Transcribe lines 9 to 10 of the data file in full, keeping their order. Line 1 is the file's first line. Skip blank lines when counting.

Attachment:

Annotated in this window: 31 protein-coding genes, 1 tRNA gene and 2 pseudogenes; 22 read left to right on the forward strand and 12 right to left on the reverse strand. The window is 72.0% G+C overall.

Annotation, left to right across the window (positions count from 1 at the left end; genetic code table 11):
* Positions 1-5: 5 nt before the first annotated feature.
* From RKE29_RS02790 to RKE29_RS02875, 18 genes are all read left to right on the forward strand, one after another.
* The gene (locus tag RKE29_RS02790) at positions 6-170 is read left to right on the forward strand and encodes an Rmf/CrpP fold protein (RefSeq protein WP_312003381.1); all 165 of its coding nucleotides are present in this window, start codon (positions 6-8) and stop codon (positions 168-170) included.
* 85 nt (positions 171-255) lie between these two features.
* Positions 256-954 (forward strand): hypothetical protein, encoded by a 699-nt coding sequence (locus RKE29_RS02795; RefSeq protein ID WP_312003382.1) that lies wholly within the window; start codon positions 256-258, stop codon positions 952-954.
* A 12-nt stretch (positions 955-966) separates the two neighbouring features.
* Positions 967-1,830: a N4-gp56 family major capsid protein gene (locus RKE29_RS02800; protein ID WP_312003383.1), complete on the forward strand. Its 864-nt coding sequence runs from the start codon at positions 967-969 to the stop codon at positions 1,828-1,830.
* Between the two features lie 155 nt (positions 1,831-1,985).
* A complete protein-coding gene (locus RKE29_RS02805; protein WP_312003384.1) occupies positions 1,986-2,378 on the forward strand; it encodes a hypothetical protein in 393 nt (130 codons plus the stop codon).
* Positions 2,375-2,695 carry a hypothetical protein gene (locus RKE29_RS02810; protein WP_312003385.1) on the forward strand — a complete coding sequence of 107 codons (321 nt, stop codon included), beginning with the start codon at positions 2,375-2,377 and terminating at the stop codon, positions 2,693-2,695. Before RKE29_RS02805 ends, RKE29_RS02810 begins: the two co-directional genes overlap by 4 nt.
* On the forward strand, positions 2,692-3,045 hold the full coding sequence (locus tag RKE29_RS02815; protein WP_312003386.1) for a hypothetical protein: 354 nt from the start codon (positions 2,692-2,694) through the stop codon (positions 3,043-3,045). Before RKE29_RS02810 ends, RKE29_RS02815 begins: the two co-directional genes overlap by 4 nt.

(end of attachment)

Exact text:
* Positions 967-1,830: a N4-gp56 family major capsid protein gene (locus RKE29_RS02800; protein ID WP_312003383.1), complete on the forward strand. Its 864-nt coding sequence runs from the start codon at positions 967-969 to the stop codon at positions 1,828-1,830.
* Between the two features lie 155 nt (positions 1,831-1,985).